MICROECONOMETRICS: Methods and Applications

Cambridge University Press, New York

May 2005

PART 5 (chapters 21-23)

Cross section models have certain inherent limitations. They are predominantly equilibrium models that generally do not shed light on intertemporal dependence of events. They also cannot satisfactorily resolve fundamental issues about the sources of persistence in behavior. Such persistence may be behavioral, i.e. arising from true state dependence, or it may be spurious, being an artifact of the inability to control for heterogeneous behavior in the population. Because panel data, also called longitudinal data, contain periodically repeated observations of the same subjects, they have a large potential for resolving issues that cross section models cannot satisfactorily handle. Chapters 21 through 23 present methods for panel data. We progress systematically from linear models for continuous data in Chapter 21 to nonlinear panel data models for limited dependent variables in Chapter 23. Both fixed effects and random effects models are considered. A persistent theme through these three chapters is the importance of using robust methods of inference.

Chapter 21, which reviews the key general results for linear panel data regression models, can be read easily by those with a good grasp of linear regression; it does not require the material covered in Parts 2 to 4. We recommend that even those who are interested in more advanced material should quickly peruse through the contents of this chapter first to gain familiarity with key concepts and definitions.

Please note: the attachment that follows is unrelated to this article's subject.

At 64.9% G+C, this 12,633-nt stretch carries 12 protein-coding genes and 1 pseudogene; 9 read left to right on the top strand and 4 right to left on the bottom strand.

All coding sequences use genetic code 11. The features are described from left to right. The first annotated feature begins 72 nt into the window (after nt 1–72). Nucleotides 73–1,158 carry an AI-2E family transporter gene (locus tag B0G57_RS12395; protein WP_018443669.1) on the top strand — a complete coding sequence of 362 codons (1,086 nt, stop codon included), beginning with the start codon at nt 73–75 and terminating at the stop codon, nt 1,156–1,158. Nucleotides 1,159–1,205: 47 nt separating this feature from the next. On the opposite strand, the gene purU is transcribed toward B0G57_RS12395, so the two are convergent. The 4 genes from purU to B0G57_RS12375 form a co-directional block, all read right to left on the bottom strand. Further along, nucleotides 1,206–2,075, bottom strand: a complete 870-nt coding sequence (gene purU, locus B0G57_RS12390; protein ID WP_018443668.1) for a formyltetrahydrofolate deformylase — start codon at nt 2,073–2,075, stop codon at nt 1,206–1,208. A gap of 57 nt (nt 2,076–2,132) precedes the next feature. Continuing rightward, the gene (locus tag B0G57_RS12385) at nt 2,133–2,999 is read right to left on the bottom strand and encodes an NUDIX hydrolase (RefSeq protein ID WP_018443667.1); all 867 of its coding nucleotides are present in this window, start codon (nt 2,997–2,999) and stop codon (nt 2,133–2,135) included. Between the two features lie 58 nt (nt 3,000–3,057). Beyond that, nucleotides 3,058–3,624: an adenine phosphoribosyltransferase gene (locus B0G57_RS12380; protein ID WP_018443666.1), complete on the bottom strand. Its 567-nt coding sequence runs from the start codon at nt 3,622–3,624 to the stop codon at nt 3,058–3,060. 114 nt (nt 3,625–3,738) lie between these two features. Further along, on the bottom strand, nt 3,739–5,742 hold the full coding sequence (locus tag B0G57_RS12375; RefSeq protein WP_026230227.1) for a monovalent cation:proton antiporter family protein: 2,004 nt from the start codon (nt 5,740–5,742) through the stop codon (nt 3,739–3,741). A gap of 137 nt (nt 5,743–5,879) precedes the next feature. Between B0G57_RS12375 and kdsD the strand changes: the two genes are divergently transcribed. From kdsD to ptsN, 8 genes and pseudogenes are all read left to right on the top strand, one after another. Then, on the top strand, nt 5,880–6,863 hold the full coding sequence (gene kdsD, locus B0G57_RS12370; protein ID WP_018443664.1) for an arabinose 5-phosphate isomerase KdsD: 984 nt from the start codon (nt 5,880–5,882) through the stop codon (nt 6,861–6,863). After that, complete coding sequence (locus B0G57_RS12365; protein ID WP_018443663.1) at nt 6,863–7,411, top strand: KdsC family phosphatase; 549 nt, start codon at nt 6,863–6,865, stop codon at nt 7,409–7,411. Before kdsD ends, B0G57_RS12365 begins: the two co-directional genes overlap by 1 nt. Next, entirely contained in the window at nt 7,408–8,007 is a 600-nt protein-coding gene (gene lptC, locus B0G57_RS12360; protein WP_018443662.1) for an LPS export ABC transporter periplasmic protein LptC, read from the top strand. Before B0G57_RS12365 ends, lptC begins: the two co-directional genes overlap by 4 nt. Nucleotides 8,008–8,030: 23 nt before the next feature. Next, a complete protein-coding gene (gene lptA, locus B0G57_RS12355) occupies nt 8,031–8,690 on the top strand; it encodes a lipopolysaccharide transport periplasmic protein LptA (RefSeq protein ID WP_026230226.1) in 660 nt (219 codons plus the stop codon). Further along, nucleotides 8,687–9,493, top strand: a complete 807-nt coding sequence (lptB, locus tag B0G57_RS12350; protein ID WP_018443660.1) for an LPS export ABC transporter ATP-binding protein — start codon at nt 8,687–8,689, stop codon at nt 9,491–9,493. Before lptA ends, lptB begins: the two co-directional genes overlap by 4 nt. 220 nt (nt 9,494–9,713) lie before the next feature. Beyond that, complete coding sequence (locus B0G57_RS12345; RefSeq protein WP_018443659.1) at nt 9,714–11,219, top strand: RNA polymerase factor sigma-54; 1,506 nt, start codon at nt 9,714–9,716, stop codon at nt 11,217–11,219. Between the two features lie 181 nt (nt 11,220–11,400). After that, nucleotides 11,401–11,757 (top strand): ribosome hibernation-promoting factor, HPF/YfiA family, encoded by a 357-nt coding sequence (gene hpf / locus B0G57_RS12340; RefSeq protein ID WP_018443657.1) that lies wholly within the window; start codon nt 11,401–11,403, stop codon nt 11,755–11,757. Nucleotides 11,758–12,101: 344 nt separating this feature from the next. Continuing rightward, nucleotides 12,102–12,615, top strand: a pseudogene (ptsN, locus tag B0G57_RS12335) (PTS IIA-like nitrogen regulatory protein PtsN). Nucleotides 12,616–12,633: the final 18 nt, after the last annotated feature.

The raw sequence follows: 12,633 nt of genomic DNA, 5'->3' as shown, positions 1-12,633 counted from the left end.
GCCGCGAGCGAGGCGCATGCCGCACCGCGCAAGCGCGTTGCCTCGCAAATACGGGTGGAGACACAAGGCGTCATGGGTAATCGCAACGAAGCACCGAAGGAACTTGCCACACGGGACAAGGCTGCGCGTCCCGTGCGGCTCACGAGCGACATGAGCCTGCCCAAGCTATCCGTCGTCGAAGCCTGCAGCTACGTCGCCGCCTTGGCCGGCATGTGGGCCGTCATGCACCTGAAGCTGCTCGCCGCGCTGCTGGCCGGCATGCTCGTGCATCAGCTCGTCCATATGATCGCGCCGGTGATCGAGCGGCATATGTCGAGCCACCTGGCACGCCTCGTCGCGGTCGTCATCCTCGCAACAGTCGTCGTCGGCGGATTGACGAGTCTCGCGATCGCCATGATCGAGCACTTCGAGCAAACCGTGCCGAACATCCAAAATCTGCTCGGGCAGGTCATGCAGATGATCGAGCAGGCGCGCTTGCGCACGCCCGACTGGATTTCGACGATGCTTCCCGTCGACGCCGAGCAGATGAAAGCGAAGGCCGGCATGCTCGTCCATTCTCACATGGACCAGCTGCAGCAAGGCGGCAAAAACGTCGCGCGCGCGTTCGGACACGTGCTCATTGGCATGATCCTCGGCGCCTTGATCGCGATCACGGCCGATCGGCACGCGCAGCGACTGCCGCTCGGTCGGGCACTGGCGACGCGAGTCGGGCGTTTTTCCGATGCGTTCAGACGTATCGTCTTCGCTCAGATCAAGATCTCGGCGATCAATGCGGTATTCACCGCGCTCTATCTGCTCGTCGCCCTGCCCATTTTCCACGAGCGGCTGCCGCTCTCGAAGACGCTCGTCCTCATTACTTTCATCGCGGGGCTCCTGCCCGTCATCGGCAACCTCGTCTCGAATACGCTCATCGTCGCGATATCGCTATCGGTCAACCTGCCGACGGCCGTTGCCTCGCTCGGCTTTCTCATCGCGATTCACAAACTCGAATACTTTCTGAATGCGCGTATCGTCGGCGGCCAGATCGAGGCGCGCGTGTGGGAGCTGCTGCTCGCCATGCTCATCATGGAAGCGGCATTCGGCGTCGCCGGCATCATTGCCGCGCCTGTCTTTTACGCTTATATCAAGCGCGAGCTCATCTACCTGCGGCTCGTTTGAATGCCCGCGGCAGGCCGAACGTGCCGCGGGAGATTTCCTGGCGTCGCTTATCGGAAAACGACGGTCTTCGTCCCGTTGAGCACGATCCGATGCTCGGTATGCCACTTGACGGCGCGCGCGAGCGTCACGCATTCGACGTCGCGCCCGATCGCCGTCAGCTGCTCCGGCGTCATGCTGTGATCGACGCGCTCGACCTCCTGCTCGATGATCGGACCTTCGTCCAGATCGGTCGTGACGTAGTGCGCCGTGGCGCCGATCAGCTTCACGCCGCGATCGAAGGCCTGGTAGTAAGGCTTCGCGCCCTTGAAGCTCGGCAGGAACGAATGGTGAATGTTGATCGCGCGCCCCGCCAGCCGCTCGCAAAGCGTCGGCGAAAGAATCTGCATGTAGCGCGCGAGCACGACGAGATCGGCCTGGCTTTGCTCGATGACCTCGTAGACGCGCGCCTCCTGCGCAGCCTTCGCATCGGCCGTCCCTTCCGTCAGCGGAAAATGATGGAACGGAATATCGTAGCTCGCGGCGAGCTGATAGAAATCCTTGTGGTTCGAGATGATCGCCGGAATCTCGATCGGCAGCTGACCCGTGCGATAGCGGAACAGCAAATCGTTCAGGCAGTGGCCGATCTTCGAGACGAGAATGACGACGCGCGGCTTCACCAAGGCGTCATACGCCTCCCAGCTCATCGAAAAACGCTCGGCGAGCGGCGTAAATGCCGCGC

Chapter 22 covers important extensions of Chapter 21, especially to dynamic panels which allow for Markovian dependence structure of current variables. The analysis is in the GMM framework that is currently favored by many practitioners in this area. The analysis here is at times intricate, involving many issues of detail. A strong grasp of GMM will be helpful in absorbing the main results of this chapter.

The results of Chapters 21 and 22 do not extend to nonlinear panel models of Chapter 23 in a general and unified fashion. There are relatively fewer general results for limited dependent variable panel models. Despite this, in Chapter 23 we begin by presenting an analysis of some general issues and approaches. Later sections can be treated as panel data extensions of the counterpart cross section models in Part 4. these analyze four categories of models for binary, count , censored, and duration data, respectively. These should be accessible to a suitably prepared reader familiar with the parallel cross section models.